Nick Clegg calls for ideas on to laws to be repealed
Nick Clegg has asked the public to nominate laws and regulations they would like to see abolished.
The deputy prime minister launched a Your Freedom website, on which people will also be able to propose ways to reduce bureaucracy.
In a speech he promised "raucous, unscripted debates", which will "throw up the best ideas".
He said the "best suggestions" would be taken into account when the Freedom Bill is published in the autumn.
Nearly 350 ideas have, so far, been posted on the website - including calls to repeal the smoking ban, review speeding laws and stop the "harassment or arrest of innocent photographers" under counter-terrorism laws.
Mr Clegg, who is overseeing the coalition government's political reform programme, promised in May to create the biggest shake-up of the country's democracy since the Great Reform Act of 1832.
Proposals so far include fixed-term parliaments, an elected House of Lords and a referendum on changing the voting system.
The Your Freedom website will ask three questions including, "which current laws would you like to remove or change because they restrict your civil liberties?"
It will also ask which regulations people think should be removed or changed to make running businesses or organisations as simple as possible, and which offences people think should be removed or changed and why.
In his speech, in London, Mr Clegg said he believed the process would identify laws that make people "feel under threat" and "serve no real purpose".
Although the government would not be "duty bound" to act on popular suggestions, he said all ideas would be considered.
"Real democracy is unspun - it is the raucous, unscripted debates that always throw up the best ideas," he said.
"So be demanding about your liberty, be insistent about your rights. This is about your freedom and this is your chance to have your say."
Speaking on BBC Breakfast, Mr Clegg said there was "lots and lots of old stuff on the statute books that we should get rid of for starters".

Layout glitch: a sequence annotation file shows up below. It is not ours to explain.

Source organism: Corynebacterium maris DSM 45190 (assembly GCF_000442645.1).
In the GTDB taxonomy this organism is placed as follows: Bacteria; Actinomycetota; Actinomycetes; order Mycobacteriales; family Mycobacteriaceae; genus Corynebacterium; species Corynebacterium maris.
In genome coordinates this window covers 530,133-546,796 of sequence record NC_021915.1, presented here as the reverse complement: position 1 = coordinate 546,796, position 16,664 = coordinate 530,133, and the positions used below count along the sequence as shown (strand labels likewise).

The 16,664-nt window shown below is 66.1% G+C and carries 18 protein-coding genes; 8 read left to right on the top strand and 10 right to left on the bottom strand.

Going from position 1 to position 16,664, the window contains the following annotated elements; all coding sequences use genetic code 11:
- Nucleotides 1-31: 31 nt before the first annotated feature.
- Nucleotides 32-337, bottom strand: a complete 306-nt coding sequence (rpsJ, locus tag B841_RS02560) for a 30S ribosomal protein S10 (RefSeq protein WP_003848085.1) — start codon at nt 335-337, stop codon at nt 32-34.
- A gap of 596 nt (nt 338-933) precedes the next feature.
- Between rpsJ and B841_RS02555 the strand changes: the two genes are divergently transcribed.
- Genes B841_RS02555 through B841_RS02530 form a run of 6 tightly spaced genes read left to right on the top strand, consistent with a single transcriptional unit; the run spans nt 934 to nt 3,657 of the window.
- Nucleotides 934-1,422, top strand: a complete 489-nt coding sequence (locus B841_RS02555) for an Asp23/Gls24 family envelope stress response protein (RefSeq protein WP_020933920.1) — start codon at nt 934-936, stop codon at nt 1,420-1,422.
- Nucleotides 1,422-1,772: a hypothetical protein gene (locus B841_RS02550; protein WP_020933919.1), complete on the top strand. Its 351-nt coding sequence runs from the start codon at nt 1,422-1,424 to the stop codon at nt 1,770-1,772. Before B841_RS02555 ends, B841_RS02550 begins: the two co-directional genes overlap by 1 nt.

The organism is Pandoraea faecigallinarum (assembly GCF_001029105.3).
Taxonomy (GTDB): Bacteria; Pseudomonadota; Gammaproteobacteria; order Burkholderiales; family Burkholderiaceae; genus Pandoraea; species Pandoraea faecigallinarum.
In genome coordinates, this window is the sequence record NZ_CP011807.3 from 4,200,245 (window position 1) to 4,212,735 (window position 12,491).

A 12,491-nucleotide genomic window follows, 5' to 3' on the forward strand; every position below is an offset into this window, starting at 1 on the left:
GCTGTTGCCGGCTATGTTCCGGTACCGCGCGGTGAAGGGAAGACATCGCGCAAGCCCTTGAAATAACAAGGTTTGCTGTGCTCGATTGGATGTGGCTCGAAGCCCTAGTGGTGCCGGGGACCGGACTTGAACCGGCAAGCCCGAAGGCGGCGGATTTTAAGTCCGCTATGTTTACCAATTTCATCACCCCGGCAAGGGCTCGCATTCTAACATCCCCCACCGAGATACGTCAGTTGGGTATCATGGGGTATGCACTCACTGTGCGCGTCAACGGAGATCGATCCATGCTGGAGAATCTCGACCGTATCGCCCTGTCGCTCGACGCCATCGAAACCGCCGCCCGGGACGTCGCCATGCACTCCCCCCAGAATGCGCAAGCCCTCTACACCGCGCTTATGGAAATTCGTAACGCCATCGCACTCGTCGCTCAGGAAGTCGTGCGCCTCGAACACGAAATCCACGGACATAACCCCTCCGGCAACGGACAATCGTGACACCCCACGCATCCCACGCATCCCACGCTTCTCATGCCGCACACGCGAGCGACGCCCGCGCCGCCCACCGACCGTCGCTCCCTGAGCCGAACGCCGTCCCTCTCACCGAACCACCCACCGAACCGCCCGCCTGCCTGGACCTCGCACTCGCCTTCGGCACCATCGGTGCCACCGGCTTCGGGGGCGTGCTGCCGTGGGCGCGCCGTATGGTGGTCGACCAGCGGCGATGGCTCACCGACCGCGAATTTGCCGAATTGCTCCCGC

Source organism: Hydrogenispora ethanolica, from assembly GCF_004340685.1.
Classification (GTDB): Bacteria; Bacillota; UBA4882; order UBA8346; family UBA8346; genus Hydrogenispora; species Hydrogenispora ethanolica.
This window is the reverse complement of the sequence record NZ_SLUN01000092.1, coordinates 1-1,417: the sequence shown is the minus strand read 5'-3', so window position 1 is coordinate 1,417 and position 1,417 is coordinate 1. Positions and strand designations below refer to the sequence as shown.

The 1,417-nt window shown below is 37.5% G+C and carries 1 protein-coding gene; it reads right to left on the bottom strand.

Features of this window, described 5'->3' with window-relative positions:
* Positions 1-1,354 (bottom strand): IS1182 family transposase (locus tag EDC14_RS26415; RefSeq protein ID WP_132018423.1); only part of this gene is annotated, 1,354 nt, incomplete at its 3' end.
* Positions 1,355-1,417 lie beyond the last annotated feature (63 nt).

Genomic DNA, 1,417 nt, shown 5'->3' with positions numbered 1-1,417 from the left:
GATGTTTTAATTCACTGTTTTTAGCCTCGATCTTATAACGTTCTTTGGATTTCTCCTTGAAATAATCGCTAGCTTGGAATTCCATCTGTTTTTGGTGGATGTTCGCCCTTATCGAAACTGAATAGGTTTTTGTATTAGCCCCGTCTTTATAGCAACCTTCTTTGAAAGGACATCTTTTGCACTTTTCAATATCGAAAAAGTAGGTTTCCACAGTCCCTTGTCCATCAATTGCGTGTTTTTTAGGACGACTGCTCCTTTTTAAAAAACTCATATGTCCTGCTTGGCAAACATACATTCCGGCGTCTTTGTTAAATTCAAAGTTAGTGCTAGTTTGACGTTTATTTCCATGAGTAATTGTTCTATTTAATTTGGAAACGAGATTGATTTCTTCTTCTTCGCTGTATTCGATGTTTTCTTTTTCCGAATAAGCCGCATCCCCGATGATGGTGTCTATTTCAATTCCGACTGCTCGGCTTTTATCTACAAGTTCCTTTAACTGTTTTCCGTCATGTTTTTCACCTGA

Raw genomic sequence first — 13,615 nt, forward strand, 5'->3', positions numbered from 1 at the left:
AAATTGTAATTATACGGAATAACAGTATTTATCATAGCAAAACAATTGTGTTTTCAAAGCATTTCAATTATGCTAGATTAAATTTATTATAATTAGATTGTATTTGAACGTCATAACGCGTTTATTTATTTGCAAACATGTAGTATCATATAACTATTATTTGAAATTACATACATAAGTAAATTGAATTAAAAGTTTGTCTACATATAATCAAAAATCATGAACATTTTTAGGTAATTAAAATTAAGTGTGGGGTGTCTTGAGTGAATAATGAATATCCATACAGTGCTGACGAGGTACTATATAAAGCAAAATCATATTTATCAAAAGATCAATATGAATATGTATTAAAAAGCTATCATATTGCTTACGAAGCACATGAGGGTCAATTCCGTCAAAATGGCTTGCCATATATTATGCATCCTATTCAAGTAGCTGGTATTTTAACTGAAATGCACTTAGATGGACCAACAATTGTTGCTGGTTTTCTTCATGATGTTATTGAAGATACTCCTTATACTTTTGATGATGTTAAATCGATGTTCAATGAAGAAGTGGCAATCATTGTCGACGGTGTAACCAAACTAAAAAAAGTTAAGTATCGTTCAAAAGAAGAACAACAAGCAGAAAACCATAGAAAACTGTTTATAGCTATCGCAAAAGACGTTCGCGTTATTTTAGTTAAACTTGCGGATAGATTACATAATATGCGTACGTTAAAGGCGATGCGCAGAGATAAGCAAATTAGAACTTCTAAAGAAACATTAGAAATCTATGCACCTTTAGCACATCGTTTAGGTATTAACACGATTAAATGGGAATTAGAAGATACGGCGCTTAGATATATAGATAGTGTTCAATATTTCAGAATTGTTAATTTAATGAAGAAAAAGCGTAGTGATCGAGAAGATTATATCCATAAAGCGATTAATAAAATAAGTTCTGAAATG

"I've just discovered for instance, would you believe it, that there's still an old law in the statute book that says it's an offence if you don't report a grey squirrel in your own back garden," he said.
He hoped the process could lead to "maybe even a sense of fun as people think of silly rules that need to be scrapped".
At the same time, he said unnecessary laws and cumbersome regulation had a damaging effect of business.
"The key thing about this is that, whilst ministers might be able to disagree with the suggestions, the suggestions will be out there. We won't be able to control it, we won't be able to control what the most popular ideas are, what the most numerous suggestions are," he added.
A former Labour minister suggested that despite, its good intentions, the new government could meet opposition in Whitehall to the idea.
"I don't think it is a PR exercise," Lord Digby Jones said. "And to be fair to the Blair government, they tried to do a lot on it as well.
"But the problem they will come up against is that a civil servant will say to them - 'minister, you abolish this regulation and what will you do the next time someone gets hurt, because you abolished this regulation'. Turkeys don't vote for Christmas."
And while wishing the initiative well, campaign group Unlock Democracy said it had a number of concerns about the process.
"Government of all shades have done much to discredit the idea of consultation and it is crucial this does not turn into yet another cherry-picking exercise," said its deputy director Alexandra Runswick.
"Allowing people to vote and add comments online can only get you so far. The government needs to encourage a much deeper public debate which informs as well as listens in order to avoid a kneejerk response."
Repealing unnecessary laws has been a long-standing Lib Dem objective. In January Chris Huhne - who is now Energy Secretary - said Labour had created 4,200 new laws since 1997.